Microchannel heat exchangers offer the potential for high heat transfer coefficients; however, implementation challenges must be addressed to realize this potential. Maldistribution of phases among the microchannels and the changing phase velocities associated with phase change present design challenges. Flow maldistribution and oscillatory instabilities can affect transfer rates and pressure drops. In condensers, evaporators, absorbers and desorbers, changing phase velocities can change prevailing flow regimes from favorable to unfavorable. Geometries with serpentine passages containing pin fins can be configured to maintain favorable flow regimes throughout the component for phase-change heat and mass transfer applications. Due to the possibility of continuous redistribution of the flow across the pin fins along the flow direction, maldistribution can also be reduced. These features enable high heat transfer coefficients, thereby achieving considerable compactness. The characteristics of two-phase flow through a serpentine passage with micro-pin fin arrays with diameter 350 µm and height 406 µm are investigated. An air-water mixture is used to represent two-phase flow through the serpentine test section, and flow features are investigated using high-speed photography. Improved flow distribution is observed in the serpentine geometry. Distinct flow regimes, different from those observed in microchannels, are also established. Void fraction and interfacial area along the length of the serpentine passages are compared with the corresponding values for microchannels. A model developed for the two-phase frictional pressure drops across this serpentine micro-pin fin geometry predicts experimental values with a mean absolute error of 7.16%.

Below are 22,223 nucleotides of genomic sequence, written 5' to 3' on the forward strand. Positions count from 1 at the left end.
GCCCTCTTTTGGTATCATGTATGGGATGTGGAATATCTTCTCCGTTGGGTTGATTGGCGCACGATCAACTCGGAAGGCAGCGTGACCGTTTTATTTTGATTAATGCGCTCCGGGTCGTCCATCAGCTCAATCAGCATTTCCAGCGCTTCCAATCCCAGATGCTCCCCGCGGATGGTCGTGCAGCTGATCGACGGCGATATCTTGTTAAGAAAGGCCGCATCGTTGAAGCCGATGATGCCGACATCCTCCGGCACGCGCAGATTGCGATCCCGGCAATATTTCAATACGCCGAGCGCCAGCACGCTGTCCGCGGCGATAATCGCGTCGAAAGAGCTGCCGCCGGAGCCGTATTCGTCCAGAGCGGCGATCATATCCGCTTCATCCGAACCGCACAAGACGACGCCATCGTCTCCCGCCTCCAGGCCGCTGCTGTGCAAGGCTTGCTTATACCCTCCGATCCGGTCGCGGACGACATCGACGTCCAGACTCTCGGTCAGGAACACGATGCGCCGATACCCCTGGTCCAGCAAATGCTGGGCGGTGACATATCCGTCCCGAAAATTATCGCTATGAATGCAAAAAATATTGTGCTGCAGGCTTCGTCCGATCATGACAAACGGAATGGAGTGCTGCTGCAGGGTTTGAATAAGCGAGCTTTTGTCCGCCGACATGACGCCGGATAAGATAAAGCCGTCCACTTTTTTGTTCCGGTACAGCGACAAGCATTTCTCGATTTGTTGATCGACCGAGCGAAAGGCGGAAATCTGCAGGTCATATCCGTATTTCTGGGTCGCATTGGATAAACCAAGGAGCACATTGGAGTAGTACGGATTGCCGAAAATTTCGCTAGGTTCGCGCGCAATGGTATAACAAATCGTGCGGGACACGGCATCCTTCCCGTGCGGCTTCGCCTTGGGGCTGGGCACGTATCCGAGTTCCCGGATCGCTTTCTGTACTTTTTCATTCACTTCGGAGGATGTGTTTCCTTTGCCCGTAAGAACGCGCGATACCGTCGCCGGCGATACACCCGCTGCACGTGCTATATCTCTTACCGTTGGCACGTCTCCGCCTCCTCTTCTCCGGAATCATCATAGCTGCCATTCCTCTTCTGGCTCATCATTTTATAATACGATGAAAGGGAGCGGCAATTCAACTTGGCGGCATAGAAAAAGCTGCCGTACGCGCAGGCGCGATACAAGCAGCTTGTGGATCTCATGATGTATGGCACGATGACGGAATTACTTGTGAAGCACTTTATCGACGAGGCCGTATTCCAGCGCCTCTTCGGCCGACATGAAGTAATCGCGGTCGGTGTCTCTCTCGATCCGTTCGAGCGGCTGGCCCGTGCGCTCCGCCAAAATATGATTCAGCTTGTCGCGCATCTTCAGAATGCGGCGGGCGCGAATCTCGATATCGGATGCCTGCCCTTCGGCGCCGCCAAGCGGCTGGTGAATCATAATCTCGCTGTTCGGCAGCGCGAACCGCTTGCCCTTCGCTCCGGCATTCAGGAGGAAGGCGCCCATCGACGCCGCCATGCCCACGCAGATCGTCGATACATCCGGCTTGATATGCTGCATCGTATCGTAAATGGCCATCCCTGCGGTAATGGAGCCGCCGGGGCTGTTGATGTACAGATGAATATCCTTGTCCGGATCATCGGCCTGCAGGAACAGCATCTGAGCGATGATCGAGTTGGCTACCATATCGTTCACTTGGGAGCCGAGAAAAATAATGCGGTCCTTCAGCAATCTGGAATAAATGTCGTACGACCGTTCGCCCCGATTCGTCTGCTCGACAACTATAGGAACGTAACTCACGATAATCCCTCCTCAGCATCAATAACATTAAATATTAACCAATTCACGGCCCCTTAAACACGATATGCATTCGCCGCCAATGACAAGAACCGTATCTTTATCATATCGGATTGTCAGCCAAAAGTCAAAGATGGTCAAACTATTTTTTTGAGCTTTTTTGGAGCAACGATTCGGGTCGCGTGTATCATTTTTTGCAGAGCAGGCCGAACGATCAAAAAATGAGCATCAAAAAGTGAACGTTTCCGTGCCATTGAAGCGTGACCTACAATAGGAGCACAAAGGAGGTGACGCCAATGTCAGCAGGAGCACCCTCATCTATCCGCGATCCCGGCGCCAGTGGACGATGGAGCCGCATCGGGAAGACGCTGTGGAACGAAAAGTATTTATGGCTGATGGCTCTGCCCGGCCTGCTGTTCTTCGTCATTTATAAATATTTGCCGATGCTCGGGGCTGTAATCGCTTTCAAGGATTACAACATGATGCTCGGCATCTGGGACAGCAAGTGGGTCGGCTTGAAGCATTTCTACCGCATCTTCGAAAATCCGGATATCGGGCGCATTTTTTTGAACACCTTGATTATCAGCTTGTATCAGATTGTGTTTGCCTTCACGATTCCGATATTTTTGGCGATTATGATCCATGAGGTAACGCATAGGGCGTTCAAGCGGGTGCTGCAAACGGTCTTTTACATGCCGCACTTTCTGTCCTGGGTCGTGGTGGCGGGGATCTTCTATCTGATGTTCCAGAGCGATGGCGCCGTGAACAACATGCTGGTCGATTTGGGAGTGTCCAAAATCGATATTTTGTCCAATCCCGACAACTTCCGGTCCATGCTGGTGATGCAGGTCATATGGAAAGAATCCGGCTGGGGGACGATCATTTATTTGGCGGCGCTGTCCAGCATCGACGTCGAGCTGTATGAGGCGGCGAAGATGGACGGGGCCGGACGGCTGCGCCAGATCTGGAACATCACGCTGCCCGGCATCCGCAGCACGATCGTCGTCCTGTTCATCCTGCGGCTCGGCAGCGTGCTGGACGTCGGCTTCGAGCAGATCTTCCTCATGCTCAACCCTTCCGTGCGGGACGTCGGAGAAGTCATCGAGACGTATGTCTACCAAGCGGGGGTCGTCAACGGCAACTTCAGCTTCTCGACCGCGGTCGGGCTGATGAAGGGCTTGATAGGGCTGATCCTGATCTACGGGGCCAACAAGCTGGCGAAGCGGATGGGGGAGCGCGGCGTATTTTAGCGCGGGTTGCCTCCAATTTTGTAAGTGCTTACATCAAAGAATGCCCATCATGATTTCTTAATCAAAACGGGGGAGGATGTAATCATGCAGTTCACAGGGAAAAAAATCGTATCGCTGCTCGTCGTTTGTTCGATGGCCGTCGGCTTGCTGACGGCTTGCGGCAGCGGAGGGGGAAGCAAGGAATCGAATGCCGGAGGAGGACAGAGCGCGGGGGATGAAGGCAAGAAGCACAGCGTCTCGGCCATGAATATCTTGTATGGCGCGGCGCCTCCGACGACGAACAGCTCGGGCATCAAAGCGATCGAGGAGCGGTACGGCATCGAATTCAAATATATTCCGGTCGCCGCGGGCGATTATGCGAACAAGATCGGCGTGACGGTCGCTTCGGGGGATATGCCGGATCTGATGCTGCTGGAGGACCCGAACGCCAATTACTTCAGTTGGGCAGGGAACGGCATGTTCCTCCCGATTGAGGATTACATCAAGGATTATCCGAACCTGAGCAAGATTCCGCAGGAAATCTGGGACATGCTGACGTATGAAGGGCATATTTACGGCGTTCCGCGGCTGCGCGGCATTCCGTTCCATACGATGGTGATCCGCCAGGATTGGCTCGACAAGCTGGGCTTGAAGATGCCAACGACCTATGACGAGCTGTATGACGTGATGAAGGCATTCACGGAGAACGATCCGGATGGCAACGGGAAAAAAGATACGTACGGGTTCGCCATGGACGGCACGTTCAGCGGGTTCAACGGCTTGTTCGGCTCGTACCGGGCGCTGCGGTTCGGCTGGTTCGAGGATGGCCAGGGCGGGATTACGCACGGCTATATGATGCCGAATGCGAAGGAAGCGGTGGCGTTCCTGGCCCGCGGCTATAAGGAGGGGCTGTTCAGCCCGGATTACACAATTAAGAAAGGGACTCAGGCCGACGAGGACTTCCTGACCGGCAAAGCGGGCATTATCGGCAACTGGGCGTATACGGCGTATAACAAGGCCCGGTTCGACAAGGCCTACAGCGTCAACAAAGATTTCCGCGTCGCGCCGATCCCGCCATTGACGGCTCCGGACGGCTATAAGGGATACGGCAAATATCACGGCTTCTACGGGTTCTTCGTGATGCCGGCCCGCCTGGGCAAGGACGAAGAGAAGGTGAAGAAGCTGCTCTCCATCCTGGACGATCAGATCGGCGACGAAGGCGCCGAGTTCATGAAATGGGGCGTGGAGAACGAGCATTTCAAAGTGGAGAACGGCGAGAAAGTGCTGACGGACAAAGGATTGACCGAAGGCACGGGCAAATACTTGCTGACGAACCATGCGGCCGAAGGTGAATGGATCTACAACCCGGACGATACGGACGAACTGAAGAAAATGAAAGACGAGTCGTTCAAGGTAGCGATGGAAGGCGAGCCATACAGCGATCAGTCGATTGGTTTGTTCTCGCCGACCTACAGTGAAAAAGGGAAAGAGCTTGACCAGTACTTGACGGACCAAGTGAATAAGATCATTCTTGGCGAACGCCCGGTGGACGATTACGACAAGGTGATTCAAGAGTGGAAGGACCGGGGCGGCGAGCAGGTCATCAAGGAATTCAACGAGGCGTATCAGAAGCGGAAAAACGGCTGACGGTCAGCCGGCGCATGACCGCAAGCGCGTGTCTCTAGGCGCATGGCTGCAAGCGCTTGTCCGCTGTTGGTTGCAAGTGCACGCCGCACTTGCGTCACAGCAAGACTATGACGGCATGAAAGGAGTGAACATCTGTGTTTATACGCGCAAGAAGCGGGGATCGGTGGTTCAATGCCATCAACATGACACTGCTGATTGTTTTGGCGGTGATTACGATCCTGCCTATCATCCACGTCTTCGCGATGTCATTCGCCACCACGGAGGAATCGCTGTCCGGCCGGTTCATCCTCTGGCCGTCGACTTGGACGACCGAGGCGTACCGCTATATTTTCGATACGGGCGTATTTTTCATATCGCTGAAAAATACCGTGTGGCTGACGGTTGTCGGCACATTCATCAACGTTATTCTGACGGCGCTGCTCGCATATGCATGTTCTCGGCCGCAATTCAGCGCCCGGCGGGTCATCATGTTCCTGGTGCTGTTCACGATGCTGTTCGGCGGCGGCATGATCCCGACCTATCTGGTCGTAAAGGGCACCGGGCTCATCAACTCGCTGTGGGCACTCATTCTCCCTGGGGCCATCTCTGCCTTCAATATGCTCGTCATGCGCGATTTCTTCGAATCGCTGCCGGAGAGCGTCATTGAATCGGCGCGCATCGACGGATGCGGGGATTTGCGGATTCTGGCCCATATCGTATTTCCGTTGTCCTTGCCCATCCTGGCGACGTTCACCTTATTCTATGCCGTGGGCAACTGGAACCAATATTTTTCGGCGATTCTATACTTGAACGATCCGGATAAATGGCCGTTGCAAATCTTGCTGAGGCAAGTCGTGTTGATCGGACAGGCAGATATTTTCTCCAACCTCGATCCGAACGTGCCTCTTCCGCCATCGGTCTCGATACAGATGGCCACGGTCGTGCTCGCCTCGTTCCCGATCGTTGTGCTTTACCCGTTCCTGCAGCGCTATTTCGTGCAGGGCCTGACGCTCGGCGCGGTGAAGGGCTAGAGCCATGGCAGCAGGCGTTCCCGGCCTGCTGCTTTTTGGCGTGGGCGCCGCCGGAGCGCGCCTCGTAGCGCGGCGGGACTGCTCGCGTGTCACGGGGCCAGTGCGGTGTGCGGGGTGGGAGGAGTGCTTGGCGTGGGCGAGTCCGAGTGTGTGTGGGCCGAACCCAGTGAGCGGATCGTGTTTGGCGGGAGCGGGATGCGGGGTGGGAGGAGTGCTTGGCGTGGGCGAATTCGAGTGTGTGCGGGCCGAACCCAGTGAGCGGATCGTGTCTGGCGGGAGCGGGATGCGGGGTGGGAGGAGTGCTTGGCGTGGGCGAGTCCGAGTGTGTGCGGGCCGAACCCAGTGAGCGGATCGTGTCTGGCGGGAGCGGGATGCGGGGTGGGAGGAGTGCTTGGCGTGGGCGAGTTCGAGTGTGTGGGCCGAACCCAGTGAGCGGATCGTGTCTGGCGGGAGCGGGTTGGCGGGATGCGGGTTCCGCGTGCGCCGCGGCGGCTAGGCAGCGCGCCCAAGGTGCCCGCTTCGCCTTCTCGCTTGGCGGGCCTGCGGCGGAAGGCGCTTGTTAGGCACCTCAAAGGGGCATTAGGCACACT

TOPICS: Heat exchangers, Microscale devices, Two-phase flow, Visualization, Fins, Flow (Dynamics), Microchannels, Heat transfer coefficients, Geometry, Pressure drop, Water, Porosity, Photography, Heat, Mass transfer, Design, Condensers (steam plant), Errors